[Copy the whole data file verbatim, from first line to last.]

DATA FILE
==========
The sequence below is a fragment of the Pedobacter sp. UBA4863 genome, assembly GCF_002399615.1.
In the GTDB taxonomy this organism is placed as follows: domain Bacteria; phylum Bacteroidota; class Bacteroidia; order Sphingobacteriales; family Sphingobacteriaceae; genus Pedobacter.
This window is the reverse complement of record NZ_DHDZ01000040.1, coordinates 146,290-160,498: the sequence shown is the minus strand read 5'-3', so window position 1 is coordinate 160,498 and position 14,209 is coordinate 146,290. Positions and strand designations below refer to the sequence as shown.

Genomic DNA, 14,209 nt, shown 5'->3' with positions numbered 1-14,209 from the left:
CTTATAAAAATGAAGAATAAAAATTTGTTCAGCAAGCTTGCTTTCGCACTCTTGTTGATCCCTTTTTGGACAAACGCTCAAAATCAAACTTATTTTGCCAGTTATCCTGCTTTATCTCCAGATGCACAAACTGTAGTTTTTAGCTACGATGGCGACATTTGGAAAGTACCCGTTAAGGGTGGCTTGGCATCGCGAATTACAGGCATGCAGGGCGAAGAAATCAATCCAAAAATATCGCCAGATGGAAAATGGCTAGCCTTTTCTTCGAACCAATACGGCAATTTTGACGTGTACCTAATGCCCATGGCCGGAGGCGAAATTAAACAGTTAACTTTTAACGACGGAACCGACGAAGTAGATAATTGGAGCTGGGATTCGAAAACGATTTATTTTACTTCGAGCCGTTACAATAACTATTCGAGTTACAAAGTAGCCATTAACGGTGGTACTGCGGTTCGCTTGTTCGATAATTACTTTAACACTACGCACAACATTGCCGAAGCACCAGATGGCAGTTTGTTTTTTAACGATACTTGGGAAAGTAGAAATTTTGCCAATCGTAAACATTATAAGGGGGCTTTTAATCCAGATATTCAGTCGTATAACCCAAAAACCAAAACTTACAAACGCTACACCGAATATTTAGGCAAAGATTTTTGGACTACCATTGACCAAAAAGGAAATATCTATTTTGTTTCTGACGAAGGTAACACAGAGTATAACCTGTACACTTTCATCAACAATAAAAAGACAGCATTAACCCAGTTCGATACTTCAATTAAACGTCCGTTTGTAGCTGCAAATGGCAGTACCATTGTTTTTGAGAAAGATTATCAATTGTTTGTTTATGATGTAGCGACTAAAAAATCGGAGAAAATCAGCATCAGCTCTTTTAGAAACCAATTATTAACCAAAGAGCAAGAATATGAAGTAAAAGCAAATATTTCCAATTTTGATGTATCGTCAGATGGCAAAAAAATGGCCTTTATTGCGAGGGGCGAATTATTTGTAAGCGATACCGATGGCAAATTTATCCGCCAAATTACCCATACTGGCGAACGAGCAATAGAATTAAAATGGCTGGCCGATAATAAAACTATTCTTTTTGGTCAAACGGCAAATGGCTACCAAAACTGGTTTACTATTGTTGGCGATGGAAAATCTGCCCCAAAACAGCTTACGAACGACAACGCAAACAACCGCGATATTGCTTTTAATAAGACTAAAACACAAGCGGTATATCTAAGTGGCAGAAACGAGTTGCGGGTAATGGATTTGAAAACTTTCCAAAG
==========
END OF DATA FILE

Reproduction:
The sequence below is a fragment of the Pedobacter sp. UBA4863 genome, assembly GCF_002399615.1.
In the GTDB taxonomy this organism is placed as follows: domain Bacteria; phylum Bacteroidota; class Bacteroidia; order Sphingobacteriales; family Sphingobacteriaceae; genus Pedobacter.
This window is the reverse complement of record NZ_DHDZ01000040.1, coordinates 146,290-160,498: the sequence shown is the minus strand read 5'-3', so window position 1 is coordinate 160,498 and position 14,209 is coordinate 146,290. Positions and strand designations below refer to the sequence as shown.

Genomic DNA, 14,209 nt, shown 5'->3' with positions numbered 1-14,209 from the left:
CTTATAAAAATGAAGAATAAAAATTTGTTCAGCAAGCTTGCTTTCGCACTCTTGTTGATCCCTTTTTGGACAAACGCTCAAAATCAAACTTATTTTGCCAGTTATCCTGCTTTATCTCCAGATGCACAAACTGTAGTTTTTAGCTACGATGGCGACATTTGGAAAGTACCCGTTAAGGGTGGCTTGGCATCGCGAATTACAGGCATGCAGGGCGAAGAAATCAATCCAAAAATATCGCCAGATGGAAAATGGCTAGCCTTTTCTTCGAACCAATACGGCAATTTTGACGTGTACCTAATGCCCATGGCCGGAGGCGAAATTAAACAGTTAACTTTTAACGACGGAACCGACGAAGTAGATAATTGGAGCTGGGATTCGAAAACGATTTATTTTACTTCGAGCCGTTACAATAACTATTCGAGTTACAAAGTAGCCATTAACGGTGGTACTGCGGTTCGCTTGTTCGATAATTACTTTAACACTACGCACAACATTGCCGAAGCACCAGATGGCAGTTTGTTTTTTAACGATACTTGGGAAAGTAGAAATTTTGCCAATCGTAAACATTATAAGGGGGCTTTTAATCCAGATATTCAGTCGTATAACCCAAAAACCAAAACTTACAAACGCTACACCGAATATTTAGGCAAAGATTTTTGGACTACCATTGACCAAAAAGGAAATATCTATTTTGTTTCTGACGAAGGTAACACAGAGTATAACCTGTACACTTTCATCAACAATAAAAAGACAGCATTAACCCAGTTCGATACTTCAATTAAACGTCCGTTTGTAGCTGCAAATGGCAGTACCATTGTTTTTGAGAAAGATTATCAATTGTTTGTTTATGATGTAGCGACTAAAAAATCGGAGAAAATCAGCATCAGCTCTTTTAGAAACCAATTATTAACCAAAGAGCAAGAATATGAAGTAAAAGCAAATATTTCCAATTTTGATGTATCGTCAGATGGCAAAAAAATGGCCTTTATTGCGAGGGGCGAATTATTTGTAAGCGATACCGATGGCAAATTTATCCGCCAAATTACCCATACTGGCGAACGAGCAATAGAATTAAAATGGCTGGCCGATAATAAAACTATTCTTTTTGGTCAAACGGCAAATGGCTACCAAAACTGGTTTACTATTGTTGGCGATGGAAAATCTGCCCCAAAACAGCTTACGAACGACAACGCAAACAACCGCGATATTGCTTTTAATAAGACTAAAACACAAGCGGTATATCTAAGTGGCAGAAACGAGTTGCGGGTAATGGATTTGAAAACTTTCCAAAG